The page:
Allaland

Agile in Plain English (part 1)

Posted on: February 15, 2010

Defining Agile

Agile has recently become a hot topic, both organizationally and in the design world. Several articles have attempted to describe agile, and how to fit design or UCD into an agile development:

Bringing User Centered Design to the Agile Environment by Anthony Colfelt, published on Boxes and Arrows
How UCD and Agile Can Live Together by David Farkas, published in Johnny Holland

Although they provide a really good high-level overviews, they still seem to miss the mentioning the fundamental essence of agile – agile is philosophy or a mindset, not a set of methods or practices.

There is a lot of confusion between agile, scrum, and xp. Many times people refer to agile as the agile method. There is no such thing! Agile is a set of principles, and scrum or xp are defined practices that uphold agile principles.

So what are the agile principles?

In 2001, a group of developers came up with the agile manifesto, which outlines the four values of agile:

  1. Individuals and interactions over processes and tools
  2. Working software over comprehensive documentation
  3. Customer collaboration over contract negotiation
  4. Responding to change over following a plan

In practice, these translate into the following

  1. Great products come from great teams
  2. Go to high function fidelity quickly, provide just enough documentation to produce great work
  3. Involve the end-users, decision makers, and stakeholders throughout the entire process
  4. Be ready for change, be it from the client, the market, or anywhere

As designers, constant communication, negotiation and feedback has always been part of our values and processes, but developers have been notoriously bad at such skills, which is why so many of the values center around communication. The most important value, and the core of agile, for both developers and designers is #4. Expect change, be ready for change, change is okay. Designers, like developers, do not deal well with change. Heck, human beings in general don’t do well with change, especially the last minute kind. However, if you go into a project with the mindset expecting change to occur, you will be much more prepared to be agile or nimble and handle it accordingly. In my opinion, that is the most valuable contribution of agile to both design and development.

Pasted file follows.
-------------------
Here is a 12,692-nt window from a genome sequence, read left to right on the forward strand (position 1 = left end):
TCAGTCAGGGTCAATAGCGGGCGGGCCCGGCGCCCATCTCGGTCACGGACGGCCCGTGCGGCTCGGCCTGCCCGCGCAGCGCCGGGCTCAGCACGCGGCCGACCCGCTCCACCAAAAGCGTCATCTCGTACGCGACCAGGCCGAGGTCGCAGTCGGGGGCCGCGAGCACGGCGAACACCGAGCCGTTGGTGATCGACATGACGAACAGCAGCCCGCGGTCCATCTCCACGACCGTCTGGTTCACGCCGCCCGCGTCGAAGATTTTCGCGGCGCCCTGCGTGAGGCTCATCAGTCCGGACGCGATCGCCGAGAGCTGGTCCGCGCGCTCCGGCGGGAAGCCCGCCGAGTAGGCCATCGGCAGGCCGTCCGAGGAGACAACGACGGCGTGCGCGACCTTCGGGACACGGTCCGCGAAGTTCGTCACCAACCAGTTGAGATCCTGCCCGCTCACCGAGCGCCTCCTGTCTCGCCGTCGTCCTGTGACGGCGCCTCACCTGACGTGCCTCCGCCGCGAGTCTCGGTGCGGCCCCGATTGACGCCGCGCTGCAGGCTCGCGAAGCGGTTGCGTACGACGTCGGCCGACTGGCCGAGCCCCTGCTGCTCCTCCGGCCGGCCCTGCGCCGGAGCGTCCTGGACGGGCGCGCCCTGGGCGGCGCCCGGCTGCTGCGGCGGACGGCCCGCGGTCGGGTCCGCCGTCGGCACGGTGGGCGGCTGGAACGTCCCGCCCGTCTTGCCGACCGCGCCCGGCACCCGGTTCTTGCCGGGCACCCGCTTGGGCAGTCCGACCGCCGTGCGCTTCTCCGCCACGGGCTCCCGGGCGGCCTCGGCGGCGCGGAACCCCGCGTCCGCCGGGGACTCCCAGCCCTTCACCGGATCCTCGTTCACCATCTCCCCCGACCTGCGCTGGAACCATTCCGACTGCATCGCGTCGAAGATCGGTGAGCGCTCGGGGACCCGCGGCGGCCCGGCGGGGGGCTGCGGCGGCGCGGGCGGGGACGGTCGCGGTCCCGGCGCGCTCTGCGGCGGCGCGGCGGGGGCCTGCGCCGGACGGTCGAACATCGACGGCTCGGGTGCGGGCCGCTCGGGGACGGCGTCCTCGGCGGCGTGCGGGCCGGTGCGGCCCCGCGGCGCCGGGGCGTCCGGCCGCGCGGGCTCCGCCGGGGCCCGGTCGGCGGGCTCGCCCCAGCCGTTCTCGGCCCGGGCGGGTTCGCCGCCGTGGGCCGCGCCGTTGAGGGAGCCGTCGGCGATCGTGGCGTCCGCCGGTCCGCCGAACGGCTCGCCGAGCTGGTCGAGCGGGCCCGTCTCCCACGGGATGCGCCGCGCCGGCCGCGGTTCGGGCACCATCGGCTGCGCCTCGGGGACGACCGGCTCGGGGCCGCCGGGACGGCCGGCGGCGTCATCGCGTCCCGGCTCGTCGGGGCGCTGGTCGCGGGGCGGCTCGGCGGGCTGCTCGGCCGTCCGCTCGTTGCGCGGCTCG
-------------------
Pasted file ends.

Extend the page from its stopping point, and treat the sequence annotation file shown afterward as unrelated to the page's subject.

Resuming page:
Tune in to Part 2, Scrum in Plain English, coming soon!

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3 Responses to "Agile in Plain English (part 1)"

Thanks Alla! Looking forward to Part 2 on agile.

[...] now that you have a definition of agile and some of the underlying principles, how do you actually do the [...]

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Alla Zollers

I design products and services that just. make. sense.

When products make sense, customers are happy.

If customer are happy, they sign-up, stay on site, engage, share, and buy your product or service.

Happy customers allow companies to profit in both senses of the word.

I provide the following services:

• Heuristic Evaluations
• Discovery Research
• Strategy and Vision Development
• Information Architecture
• User Experience Design
• Usability Testing

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